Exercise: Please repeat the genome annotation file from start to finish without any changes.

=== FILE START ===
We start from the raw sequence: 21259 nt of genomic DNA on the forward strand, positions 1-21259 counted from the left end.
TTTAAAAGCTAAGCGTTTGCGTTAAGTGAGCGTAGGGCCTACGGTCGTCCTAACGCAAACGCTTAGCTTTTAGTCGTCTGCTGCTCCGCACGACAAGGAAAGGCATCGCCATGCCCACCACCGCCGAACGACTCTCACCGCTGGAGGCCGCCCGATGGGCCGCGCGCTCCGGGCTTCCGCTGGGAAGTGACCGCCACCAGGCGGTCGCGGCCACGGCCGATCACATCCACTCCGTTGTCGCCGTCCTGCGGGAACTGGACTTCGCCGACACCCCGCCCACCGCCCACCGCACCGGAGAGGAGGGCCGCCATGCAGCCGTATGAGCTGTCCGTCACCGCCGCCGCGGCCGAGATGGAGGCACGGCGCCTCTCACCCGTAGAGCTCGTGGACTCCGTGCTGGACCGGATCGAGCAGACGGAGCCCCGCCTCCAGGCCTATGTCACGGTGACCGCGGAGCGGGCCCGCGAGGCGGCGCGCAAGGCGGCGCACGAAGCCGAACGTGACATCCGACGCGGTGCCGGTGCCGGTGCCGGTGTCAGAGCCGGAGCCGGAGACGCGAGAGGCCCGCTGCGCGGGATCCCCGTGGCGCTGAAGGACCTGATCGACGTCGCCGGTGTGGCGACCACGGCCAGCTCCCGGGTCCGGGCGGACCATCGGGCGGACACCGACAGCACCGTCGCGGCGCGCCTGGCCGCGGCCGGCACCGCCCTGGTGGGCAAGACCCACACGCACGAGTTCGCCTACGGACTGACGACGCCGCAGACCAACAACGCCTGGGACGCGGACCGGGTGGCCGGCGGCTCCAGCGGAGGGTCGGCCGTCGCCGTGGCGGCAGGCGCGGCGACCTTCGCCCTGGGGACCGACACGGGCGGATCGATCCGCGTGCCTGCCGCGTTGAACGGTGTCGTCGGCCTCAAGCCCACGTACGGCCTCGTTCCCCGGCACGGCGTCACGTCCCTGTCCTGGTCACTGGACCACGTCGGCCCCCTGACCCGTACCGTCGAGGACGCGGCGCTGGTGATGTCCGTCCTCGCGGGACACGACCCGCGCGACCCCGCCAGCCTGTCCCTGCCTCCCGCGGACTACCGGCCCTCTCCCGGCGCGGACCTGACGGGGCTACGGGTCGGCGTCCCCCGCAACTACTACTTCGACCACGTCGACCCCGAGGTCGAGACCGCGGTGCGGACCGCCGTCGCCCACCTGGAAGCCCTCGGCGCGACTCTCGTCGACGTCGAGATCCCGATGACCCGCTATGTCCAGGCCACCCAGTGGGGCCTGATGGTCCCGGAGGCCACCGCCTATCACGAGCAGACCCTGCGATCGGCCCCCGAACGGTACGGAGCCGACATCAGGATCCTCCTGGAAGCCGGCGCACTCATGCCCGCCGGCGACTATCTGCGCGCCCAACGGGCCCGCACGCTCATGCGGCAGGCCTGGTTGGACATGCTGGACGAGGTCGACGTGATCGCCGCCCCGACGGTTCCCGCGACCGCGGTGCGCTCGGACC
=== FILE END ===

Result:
We start from the raw sequence: 21259 nt of genomic DNA on the forward strand, positions 1-21259 counted from the left end.
TTTAAAAGCTAAGCGTTTGCGTTAAGTGAGCGTAGGGCCTACGGTCGTCCTAACGCAAACGCTTAGCTTTTAGTCGTCTGCTGCTCCGCACGACAAGGAAAGGCATCGCCATGCCCACCACCGCCGAACGACTCTCACCGCTGGAGGCCGCCCGATGGGCCGCGCGCTCCGGGCTTCCGCTGGGAAGTGACCGCCACCAGGCGGTCGCGGCCACGGCCGATCACATCCACTCCGTTGTCGCCGTCCTGCGGGAACTGGACTTCGCCGACACCCCGCCCACCGCCCACCGCACCGGAGAGGAGGGCCGCCATGCAGCCGTATGAGCTGTCCGTCACCGCCGCCGCGGCCGAGATGGAGGCACGGCGCCTCTCACCCGTAGAGCTCGTGGACTCCGTGCTGGACCGGATCGAGCAGACGGAGCCCCGCCTCCAGGCCTATGTCACGGTGACCGCGGAGCGGGCCCGCGAGGCGGCGCGCAAGGCGGCGCACGAAGCCGAACGTGACATCCGACGCGGTGCCGGTGCCGGTGCCGGTGTCAGAGCCGGAGCCGGAGACGCGAGAGGCCCGCTGCGCGGGATCCCCGTGGCGCTGAAGGACCTGATCGACGTCGCCGGTGTGGCGACCACGGCCAGCTCCCGGGTCCGGGCGGACCATCGGGCGGACACCGACAGCACCGTCGCGGCGCGCCTGGCCGCGGCCGGCACCGCCCTGGTGGGCAAGACCCACACGCACGAGTTCGCCTACGGACTGACGACGCCGCAGACCAACAACGCCTGGGACGCGGACCGGGTGGCCGGCGGCTCCAGCGGAGGGTCGGCCGTCGCCGTGGCGGCAGGCGCGGCGACCTTCGCCCTGGGGACCGACACGGGCGGATCGATCCGCGTGCCTGCCGCGTTGAACGGTGTCGTCGGCCTCAAGCCCACGTACGGCCTCGTTCCCCGGCACGGCGTCACGTCCCTGTCCTGGTCACTGGACCACGTCGGCCCCCTGACCCGTACCGTCGAGGACGCGGCGCTGGTGATGTCCGTCCTCGCGGGACACGACCCGCGCGACCCCGCCAGCCTGTCCCTGCCTCCCGCGGACTACCGGCCCTCTCCCGGCGCGGACCTGACGGGGCTACGGGTCGGCGTCCCCCGCAACTACTACTTCGACCACGTCGACCCCGAGGTCGAGACCGCGGTGCGGACCGCCGTCGCCCACCTGGAAGCCCTCGGCGCGACTCTCGTCGACGTCGAGATCCCGATGACCCGCTATGTCCAGGCCACCCAGTGGGGCCTGATGGTCCCGGAGGCCACCGCCTATCACGAGCAGACCCTGCGATCGGCCCCCGAACGGTACGGAGCCGACATCAGGATCCTCCTGGAAGCCGGCGCACTCATGCCCGCCGGCGACTATCTGCGCGCCCAACGGGCCCGCACGCTCATGCGGCAGGCCTGGTTGGACATGCTGGACGAGGTCGACGTGATCGCCGCCCCGACGGTTCCCGCGACCGCGGTGCGCTCGGACC